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The quality card

The burgeoning area of health services research at Emory is tapping available decks of knowledge to get better health outcomes at lower costs.

By Sylvia Wrobel

Story Photo

“It was like the baseball movie, Moneyball,” says Sweeney. “The economists threw out our preconceived notions and analyzed mountains of our data in whole new ways. They discovered things in mathematical trends that we couldn’t see in any one patient.” Illustration by Don Morris

Traditional medical research develops a new drug, vaccine, treatment, or protocol, then tests whether it is effective.

By contrast, health services research (HSR) looks at the broad picture of health outcomes, delivery, policies, education, and practice. The basic HSR question is, How can we craft real-world strategies that get the right care to the right people (including the most vulnerable) at the right time, and do it without breaking the bank? It combines clinical information with behavioral, cultural, economic, social, and other factors in health care processes and delivery systems. In an era of increasingly stringent cost containment, this emphasis on the highest quality possible within a given amount of resources makes HSR one of the hottest, fastest-growing research areas not only at Emory but also in the nation.

What We Know about Cardiac Screening

Cardiovascular disease (CVD) is the biggest cause of death worldwide, and it’s a sneaky one. For most people, severe atherosclerotic plaque develops before any symptoms appear. For some, the first symptom is the heart attack that kills them. A number of tests are effective in detecting pre-symptomatic heart disease, but routine testing beyond measures of blood pressure and cholesterol is currently not considered medically necessary and therefore not covered by Medicare or other payers.

Opponents of nationwide screening worry that one test would lead to another, then another, creating needless anxiety and early, lifelong patterns of higher resource consumption. Put simply, the costs of screening asymptomatic individuals might well outweigh the benefits. Or not. Little meaningful information has existed on real-world resource consumption patterns and health care costs following CVD screening in people without symptoms. Until now.

Dr. Shaw, Dr. Rask, Dr. Sweeney   

Leslee Shaw’s research analyzed data from more than 6,000 middle-aged and elderly men and women of diverse ethnicity from geographic regions across the United States.

Kim Rask realized that if she wanted to understand why she was getting specific results—and how she could improve them—then she had to understand all the cogs in an interlocking set of patients, physicians, structures, processes, and systems.

John Sweeney, Emory’s chief of gastrointestinal surgery, believes that each patient requires a physician’s full, individualized attention—what he calls “looking the patient in the eye.”


It was a question made for Emory medicine professor Leslee Shaw, who co-directs the Emory Clinical Cardiovascular Research Institute. Funded by the National Heart, Lung, and Blood Institute, Shaw’s research analyzed data from more than 6,000 middle-aged and elderly men and women of diverse ethnicity from geographic regions across the United States, who underwent different screening tests for CVD. (Like most HSR researchers, she seeks new information in the combination and re-analysis of pre-existing studies, making HSR a funding bargain.)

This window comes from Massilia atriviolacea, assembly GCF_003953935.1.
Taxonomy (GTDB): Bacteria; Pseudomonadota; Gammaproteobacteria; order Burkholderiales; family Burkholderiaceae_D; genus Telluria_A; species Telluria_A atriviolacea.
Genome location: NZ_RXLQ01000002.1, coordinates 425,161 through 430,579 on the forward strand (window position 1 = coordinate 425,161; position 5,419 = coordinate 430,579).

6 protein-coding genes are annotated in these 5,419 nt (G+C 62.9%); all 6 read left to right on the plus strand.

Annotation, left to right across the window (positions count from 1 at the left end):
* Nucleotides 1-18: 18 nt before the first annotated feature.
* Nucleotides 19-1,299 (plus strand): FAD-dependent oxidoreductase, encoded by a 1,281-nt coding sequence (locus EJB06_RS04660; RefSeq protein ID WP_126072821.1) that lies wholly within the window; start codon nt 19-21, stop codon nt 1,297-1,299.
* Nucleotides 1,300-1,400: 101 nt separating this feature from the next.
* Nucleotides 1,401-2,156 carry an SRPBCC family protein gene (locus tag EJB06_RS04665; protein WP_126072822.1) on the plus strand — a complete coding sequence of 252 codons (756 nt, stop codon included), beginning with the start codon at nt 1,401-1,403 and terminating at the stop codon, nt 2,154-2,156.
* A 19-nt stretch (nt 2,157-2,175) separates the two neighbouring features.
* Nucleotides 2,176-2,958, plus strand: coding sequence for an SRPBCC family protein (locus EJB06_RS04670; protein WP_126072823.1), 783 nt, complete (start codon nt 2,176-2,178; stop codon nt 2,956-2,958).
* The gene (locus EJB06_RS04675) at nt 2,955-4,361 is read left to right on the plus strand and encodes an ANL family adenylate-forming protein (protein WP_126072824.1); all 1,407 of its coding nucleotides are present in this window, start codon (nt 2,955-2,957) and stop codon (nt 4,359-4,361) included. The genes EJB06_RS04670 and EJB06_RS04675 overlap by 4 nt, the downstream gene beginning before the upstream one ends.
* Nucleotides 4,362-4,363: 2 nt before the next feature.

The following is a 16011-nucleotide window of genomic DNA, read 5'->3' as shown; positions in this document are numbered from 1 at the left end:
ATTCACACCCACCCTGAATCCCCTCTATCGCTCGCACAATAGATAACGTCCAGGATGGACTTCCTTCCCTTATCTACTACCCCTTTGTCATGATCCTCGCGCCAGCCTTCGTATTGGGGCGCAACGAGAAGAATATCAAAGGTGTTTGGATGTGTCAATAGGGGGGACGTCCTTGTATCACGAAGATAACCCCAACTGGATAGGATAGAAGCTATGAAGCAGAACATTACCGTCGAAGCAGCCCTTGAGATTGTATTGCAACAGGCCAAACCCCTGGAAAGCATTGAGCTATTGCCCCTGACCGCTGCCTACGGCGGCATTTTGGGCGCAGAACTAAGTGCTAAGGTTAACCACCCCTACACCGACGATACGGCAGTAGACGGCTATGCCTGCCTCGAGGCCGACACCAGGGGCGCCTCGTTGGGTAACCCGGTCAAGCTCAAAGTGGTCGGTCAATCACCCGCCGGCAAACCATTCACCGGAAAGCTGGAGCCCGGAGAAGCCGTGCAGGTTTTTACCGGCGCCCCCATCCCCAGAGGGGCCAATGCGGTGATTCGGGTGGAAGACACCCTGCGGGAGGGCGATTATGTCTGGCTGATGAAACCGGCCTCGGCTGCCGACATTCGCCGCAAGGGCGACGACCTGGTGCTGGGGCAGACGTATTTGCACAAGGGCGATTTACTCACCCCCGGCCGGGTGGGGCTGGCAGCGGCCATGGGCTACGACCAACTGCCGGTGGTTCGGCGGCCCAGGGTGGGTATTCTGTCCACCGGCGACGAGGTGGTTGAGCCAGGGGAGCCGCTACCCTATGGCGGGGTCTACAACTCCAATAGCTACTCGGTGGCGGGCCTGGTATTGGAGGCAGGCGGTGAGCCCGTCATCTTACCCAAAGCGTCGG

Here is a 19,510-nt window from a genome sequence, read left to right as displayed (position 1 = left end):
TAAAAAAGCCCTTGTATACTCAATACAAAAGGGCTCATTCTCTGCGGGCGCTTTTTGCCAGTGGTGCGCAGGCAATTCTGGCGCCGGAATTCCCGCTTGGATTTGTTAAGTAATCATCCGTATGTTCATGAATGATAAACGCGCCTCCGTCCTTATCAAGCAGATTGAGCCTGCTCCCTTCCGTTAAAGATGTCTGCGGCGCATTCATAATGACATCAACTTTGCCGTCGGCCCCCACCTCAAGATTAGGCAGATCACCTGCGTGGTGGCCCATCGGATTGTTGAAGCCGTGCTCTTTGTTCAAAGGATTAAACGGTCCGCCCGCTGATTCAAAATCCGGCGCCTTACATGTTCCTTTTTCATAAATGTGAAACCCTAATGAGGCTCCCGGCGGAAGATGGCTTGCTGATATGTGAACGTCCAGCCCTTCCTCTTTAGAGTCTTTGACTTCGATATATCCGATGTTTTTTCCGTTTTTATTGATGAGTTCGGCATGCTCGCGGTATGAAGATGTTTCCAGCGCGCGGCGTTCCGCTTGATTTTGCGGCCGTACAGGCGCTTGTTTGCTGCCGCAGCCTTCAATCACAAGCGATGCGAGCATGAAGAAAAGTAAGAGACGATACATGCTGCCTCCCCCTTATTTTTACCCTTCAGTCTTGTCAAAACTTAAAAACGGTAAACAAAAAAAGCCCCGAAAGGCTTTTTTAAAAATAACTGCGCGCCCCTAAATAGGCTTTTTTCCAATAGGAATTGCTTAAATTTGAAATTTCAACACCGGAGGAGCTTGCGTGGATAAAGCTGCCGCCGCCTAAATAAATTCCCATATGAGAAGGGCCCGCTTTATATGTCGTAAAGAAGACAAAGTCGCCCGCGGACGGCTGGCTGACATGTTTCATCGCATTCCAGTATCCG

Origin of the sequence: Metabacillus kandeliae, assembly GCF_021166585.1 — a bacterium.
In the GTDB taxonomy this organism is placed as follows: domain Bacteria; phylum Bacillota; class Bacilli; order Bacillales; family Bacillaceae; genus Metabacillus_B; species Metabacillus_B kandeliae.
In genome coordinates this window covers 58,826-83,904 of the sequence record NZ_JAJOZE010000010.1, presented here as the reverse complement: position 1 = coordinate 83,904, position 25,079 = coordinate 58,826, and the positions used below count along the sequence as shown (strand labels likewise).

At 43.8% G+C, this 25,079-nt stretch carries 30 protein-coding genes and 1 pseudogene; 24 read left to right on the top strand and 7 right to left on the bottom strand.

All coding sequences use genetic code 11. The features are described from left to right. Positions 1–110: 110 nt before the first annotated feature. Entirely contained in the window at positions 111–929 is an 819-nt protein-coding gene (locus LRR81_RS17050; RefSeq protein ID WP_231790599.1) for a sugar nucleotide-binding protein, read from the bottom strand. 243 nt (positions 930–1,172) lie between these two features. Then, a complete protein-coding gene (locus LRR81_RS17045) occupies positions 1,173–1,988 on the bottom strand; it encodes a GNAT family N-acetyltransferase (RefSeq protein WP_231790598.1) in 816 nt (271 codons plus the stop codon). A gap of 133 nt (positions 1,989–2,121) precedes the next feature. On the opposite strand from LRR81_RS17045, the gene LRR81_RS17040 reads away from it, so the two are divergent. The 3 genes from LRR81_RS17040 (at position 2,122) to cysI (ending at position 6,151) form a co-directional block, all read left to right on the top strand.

First, Shaw looked at the cost and use of specific tests, projecting clinical outcomes and economic implications for screening all adults over 55. The test that provided the most information for the least amount of money was obvious, even if not what might have been expected, says Shaw. Inflammation has been getting much of the research buzz, recently. It accelerates atherosclerotic buildup, and several clinical trials have investigated the clinical benefit of statin drugs to reduce inflammation and thus risk. But as a one-time screening test, inflammation is problematic. Forty percent of adults have elevated inflammation, and levels can vary, temporarily rising, for instance, if one has a cold. Other non-cardiac specific tests, such as carotid artery thickness or peripheral artery blood pressure, also were less than optimal in identifying heart disease.

A simple coronary calcium scan proved to be the most effective in identifying cardiac risk in populations for the least amount of money. The scans look for calcifications (specks of calcium) in coronary artery walls, providing an early sign of plaque buildup and increased risk for heart disease over the next two to 10 years. The one-time, 10-minute test is relatively inexpensive, and it is noninvasive, requires no contrast dyes, and produces no more—and often less—radiation than annual environmental exposure.

Shaw’s next action step is to present her findings to the U.S. Preventive Services Task Force, which sets the rules for what screening tests Medicare and other payers must cover.

Lessons in Economics

Kim Rask trained as an economist, first at her father’s knee, then in college. As a medical student, she thought she’d put that expertise behind her. However, when she began practicing medicine, she saw economics everywhere—in barriers to access, decisions patients made about resource allocation, and how care was delivered, covered, and incentivized. She quickly realized that if she wanted to understand why she was getting specific results—and how she could improve them—then she had to understand all the cogs in an interlocking set of patients, physicians, structures, processes, and systems. She returned to school for a doctorate in economics.

At Emory, Rask leads the Rollins School of Public Health’s Center for Health Outcomes and Quality. It tackles problems that extend across many areas, bringing together diverse experts, many of whom Rask has recruited from across campus and beyond.